- Are school districts educating the children prperly?
- Are the roads being maintained and trash picked up?
- Is the police and fire departments providing prompt and good service?
- Is the city budget balanced?
Taking the time out, though, to advance a political agenda for or against a jurisdiction where you have no authority I thought was stupid. Sure, I know that now and again, time is taken out to pass a resolution, usually something to honor a person or group for their contributions to the community. But the Los Angeles City Council is at it again with . . . Meatless Mondays!
The Los Angeles City Council has declared every Monday to be a so-called 'meatless Monday,' and is urging all residents to participate in the weekly day of vegetarianism.
NBC Los Angeles reports that with the vote Los Angeles has become the largest city to embrace the Meatless Monday campaign, a nonprofit with the goal of cutting down on meat consumption for health and environmental reasons.
Councilwoman Jan Perry, who introduced the motion with Councilman Ed Reyes, noted the environmental impacts of meat production, and she emphasized that a high-meat diet has been linked to health problems such as colon, prostate, kidney and breast cancers, as well as heart disease.
"Eating less meat can prevent and even reverse some of our nation's most common illnesses," Perry said.
"We've become disconnected in some ways from the simple truth that our health is directly affected by the foods we eat,'' she added.
Her motion posted 12-0 in a council session Friday.
Reyes said it is easy for individuals to feel helpless in the face of issues as big as global warming or the obesity epidemic, "but the small changes we make every day can have a tremendous impact. That's why this 'Meatless Monday' resolution is important. Together we can better our health, the animals and the environment, one plate at a time.''
The council resolution referred to the link between livestock and environmental problem, and noted that reduced consumption of animal-based foods can "lower our carbon footprint."
The resolution also pointed to statistics showing more than half of Los Angeles County residents are obese or overweight, and stated reduced meat consumption can lower health risks.
Mind you, no actual causation as to whether the obesity of Los Angeles residents is linked to meat. But I think I can agree with Perry, but for different reasons: we have "become disconnected in some ways from the simple truth that our health is directly affected by the foods we eat." But meat is not the culprit. I say it is the overall daily regime of people - diet, exercise, work, etc. - that is causing this "obesity epidemic" (Epidemic? Do they know you can't "catch" fat?) and this is too simple a solution - let's blame meat! Sure, because replacing meat with a high-fat food like cheese and overdoing that won't cause blubber around the waistline.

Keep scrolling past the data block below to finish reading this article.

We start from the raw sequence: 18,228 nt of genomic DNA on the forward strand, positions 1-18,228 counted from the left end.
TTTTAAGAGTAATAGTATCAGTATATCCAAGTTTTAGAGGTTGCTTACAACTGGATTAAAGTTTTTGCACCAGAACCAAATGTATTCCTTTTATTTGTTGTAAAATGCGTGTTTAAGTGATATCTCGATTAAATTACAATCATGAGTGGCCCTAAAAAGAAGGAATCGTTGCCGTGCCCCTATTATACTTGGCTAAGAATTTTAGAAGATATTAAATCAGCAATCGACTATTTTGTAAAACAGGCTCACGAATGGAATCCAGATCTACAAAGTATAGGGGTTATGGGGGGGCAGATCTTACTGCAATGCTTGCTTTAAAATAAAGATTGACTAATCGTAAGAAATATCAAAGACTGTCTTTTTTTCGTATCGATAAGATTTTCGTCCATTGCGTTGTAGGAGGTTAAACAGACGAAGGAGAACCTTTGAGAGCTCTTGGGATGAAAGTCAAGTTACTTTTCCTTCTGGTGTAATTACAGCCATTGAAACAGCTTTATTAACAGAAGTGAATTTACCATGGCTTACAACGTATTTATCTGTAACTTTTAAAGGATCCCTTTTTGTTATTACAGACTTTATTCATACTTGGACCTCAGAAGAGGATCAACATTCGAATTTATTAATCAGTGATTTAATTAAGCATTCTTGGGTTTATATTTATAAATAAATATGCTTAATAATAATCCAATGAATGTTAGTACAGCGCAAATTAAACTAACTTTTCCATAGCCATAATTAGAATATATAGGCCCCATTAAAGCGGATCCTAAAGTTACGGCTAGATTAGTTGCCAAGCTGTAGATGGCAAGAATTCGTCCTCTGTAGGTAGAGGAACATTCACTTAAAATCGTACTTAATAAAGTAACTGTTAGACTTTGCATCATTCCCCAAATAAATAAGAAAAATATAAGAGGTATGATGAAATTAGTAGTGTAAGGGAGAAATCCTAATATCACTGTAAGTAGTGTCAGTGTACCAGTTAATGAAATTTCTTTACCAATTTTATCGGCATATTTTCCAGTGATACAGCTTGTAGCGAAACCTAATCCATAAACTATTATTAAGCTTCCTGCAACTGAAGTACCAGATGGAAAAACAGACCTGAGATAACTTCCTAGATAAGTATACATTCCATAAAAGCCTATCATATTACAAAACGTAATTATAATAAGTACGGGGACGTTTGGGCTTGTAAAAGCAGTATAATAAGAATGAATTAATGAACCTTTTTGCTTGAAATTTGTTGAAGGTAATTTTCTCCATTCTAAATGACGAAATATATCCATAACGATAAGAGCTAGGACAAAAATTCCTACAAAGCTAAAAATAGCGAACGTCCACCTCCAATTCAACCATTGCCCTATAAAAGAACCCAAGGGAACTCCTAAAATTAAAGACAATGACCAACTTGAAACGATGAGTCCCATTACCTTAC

Now, where is this Meatless Monday coming from? It is a movement sponsored by the John Hopkins Bloomberg School of Public Health. Bloomberg. Yes, that's right - as in Michael Bloomberg, the current mayor of New York City, scourge of trans-fats and carbonated sodas! The man who used his resources as mayor NOT to maintain and improve the city's infrastructure - as demonstrated by last winter's fiasco when blizzards hit and more recently with the problems caused by Hurricane Sandy (Day 14 and over 100,000 residents are still without power and water - heckuva job, Bloomie!), but to outlaw servings of sweetened beverages over 16 ounces in New York City.
Of course, they are wrong if they think this is a novel idea - we Catholics have been forgoing meat on Fridays for centuries. Still do, as a matter of fact, and not just during Lent. The Church did not do away with meatless Fridays outside of Lent - instead, you substitute some other form of penance (Code of Canon Law sections 1250-1252) or abstain from meat. But here is the difference between Catholic Fridays and Meatless Mondays - we mackerel snappers don't hold meat as bad. In fact, it's quite good - so good, in fact, that we do our penance and thank God for His Mercy by abstaining from it. It is called sacrifice. Meatless Mondays, however, are disguised as something "for the good of the people" but is perhaps more about promoting environmentalism as a religion unto itself. I chuckled when the Reyes said it will "better the animals" - yes, I am sure that if a cow could form a rational thought, which it can't, it would heartily approve Meatless Mondays. Do it for the cows! Do it for the chickens!
Here is a suggestion: if the Los Angeles City Council addressed the issue of crime and worked to make its streets more safe - which is well within its scope of responsibility - perhaps kids would get out and play more, and adults would stroll the streets without fear of drive-bys. Perhaps if less money was spent on the administrative costs of the Los Angeles Unified School District, more money would be available for health programs.
Meat is bad for you . . . in excess. So is pretty much everything else. The problem with obesity lies with the individual, not with the item associated with their conduct of choice.